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Kiwi dollar now as strong as the Pound ....

29 Oct 2009 19:55Peter Waring
The (formerly) 'Great' Ship Britannia has sprung a leak....

The Kiwi dollar hit a 25 year high last week against the British Pound just above the 0.46 mark. At a rate of 0.46 (converting Kiwi dollars to Pounds) the New Zealand dollar Purchasing Power Parity is now basically the same as the Great British Pound. As I'm about to show you - this means that KIWIS RIGHT NOW EARN JUST AS MUCH MONEY ON AVERAGE AS THE BRITISH DO!! Yes the almighty £ is mighty no more it may seem, or at least for the time being!

Purchasing Power Parity (PPP) theory says that the same product should cost the same amount in two currencies based on converting one currency to the other at the existing exchange rate. While tradtionally we know that some currencies persistently outperform others, the theory provides a useful benchmark for comparing how wealthy a nation is, based on the strength of its currency.

The Big Mac Index - how does the Kiwi dollar stack up vs the £?:

The Big Mac index compares the price of a Big Mac in one country compared to another, converts to the USD as a benchmark, and gives a measure of how overvalued/undervalued each currency is. A Big Mac in New Zealand costs NZD $4.90, and in Britian costs £2.29. Convert £2.29 to NZD at a rate of 0.46 and you get NZD $4.97 - which is what the British Big Mac would cost if converted to Kiwi dollars. That's a paltry 1.4% difference, so for all intents and purposes, based on Big Mac (PPP) theory, the strength of our currencies are relatively equal. Check out the Big Mac Index from July 2009.

What about the earning power of the individual?

So what about incomes? Surely it's not just the cost of the same goods in each country that counts if people in one country earn way more than the other, right? Correct: To adequately compare wealth we need to look at what people in each country earn, as this gives a measure of the affordability and purchasing power of the individual. I did some research online, and found the website PayScale to be very useful - it gives median salaries in different countries for different professions: I took 2 jobs (Personal Assistant and Software Developer) in both Britain and New Zealand and compared them. Here are the results:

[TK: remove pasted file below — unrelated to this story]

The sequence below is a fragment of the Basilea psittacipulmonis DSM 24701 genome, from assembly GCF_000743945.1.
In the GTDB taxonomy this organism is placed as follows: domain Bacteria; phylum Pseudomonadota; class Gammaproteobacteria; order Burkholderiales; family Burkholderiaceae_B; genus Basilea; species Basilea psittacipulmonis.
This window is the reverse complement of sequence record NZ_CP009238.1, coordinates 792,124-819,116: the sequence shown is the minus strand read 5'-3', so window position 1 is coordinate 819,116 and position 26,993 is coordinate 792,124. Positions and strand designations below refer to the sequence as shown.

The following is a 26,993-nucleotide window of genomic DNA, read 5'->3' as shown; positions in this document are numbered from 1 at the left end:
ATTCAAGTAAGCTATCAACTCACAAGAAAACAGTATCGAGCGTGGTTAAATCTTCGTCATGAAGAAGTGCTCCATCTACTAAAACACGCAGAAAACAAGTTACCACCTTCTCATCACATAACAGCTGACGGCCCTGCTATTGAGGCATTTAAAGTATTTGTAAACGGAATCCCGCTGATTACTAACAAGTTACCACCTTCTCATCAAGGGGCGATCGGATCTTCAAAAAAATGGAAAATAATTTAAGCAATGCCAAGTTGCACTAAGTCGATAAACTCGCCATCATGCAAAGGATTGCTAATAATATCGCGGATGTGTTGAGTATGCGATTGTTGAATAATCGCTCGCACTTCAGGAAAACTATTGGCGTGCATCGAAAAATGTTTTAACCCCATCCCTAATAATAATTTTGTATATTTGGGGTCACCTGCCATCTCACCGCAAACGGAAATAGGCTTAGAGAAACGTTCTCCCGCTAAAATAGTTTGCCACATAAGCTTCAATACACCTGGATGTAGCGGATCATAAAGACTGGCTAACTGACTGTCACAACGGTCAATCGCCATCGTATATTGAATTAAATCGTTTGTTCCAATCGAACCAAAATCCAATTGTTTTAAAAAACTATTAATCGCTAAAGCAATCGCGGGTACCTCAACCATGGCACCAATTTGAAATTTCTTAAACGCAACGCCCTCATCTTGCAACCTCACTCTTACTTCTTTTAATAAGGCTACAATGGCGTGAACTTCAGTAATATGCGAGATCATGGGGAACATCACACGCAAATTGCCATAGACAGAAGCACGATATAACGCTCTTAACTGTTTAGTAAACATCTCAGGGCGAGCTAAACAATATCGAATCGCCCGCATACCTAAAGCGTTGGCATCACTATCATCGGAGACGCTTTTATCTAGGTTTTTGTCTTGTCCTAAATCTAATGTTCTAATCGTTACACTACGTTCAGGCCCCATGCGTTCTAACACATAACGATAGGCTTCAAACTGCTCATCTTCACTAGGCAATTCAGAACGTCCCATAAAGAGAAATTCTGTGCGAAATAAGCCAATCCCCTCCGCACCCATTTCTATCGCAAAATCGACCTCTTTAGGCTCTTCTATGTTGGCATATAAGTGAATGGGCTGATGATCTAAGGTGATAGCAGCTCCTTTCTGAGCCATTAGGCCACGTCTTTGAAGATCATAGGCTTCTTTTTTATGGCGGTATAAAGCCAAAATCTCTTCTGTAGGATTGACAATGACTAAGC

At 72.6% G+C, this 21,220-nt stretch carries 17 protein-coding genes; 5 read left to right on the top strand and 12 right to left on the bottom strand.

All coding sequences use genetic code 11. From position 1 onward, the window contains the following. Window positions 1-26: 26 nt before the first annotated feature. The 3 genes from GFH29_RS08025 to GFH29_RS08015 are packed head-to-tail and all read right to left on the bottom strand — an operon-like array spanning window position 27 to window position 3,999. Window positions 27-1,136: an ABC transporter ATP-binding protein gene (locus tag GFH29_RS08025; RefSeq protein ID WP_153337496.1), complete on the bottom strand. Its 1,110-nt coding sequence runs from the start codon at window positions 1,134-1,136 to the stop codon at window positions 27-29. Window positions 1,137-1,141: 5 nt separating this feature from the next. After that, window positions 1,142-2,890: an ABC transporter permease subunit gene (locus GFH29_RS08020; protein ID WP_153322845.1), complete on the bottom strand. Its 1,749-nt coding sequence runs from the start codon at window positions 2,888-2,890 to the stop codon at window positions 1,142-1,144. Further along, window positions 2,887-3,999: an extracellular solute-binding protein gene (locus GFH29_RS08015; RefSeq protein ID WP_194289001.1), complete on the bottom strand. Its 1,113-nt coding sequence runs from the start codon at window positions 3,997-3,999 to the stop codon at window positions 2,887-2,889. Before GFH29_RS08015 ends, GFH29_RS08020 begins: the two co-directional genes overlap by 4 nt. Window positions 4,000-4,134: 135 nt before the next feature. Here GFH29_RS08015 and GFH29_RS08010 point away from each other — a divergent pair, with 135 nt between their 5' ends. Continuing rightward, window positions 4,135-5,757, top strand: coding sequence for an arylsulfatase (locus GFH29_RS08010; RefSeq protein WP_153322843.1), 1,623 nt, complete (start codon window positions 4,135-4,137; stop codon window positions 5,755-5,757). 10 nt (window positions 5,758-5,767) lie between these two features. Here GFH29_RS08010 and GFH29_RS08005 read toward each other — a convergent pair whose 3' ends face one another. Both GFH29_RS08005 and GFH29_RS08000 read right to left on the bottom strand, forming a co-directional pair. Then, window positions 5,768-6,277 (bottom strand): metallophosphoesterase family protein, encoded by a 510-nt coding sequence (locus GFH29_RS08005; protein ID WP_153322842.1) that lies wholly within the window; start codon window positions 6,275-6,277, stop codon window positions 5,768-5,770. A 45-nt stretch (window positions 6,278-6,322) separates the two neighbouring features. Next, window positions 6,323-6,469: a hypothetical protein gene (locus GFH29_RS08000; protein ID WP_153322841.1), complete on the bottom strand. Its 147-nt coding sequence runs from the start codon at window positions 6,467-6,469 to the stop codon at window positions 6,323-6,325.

Personal Assistant Average Wage:
New Zealand:       $44,767 ($35, 784 after tax)
United Kingdom:    £22,295 ( £17,307 after tax)
Difference:           NZ P/A's earn 4.9% less than in the UK

Software Developer Average Wages:
New Zealand:      $52,251 ($41,064 after tax)
United Kingdom:   £27,613 (£20,976 after tax)
Difference:          NZ developer wages 9.95% less than in the UK

OK so 4-10% is not much less to earn in NZ considering you pay about £500/month (NZD $253 a week) for a room in a shared flat in London, not big enough to swing a cat in (I know this as I've just been there!). For the same money in Auckland you'd be living in the lap of luxury, probably in a huge room in a house on the edge of Lake Pupuke or something similar. There are other things we could compare, like food and energy costs, but the point is that basically right now based on current NZD/GBP rates NZ'ers are just as wealthy as their English Speaking European counterparts. That's quite a feat for a country of 4 million with a commodity based export economy, and relatively little global political influence.

How long will the good times last for?

The Kiwi dollar has been on a winning streak and the Pound and US dollar on a big losing streak since the sharemarket really took off in March 2009. I have read dozens of articles and they seem to be split halfway between "the US dollar and Pound are oversold" and "the US dollar and Pound are on the verge of an imminent collapse". Both arguments have valid evidence to back them up so who do you believe?

In my (humble) opinion, eventually the Pound will recover simply due to the enviable gateway that Britain is to Europe as an English-speaking country and its close ties with the USA. So right now a pretty good 'punt' would be to buy some Pounds, and hold them. But that's my opnion. In the meantime, New Zealanders, enjoy your wonderful country with its clean air, sunshine, oncoming summer, and strong currency. Let the good times roll!

Peter Waring
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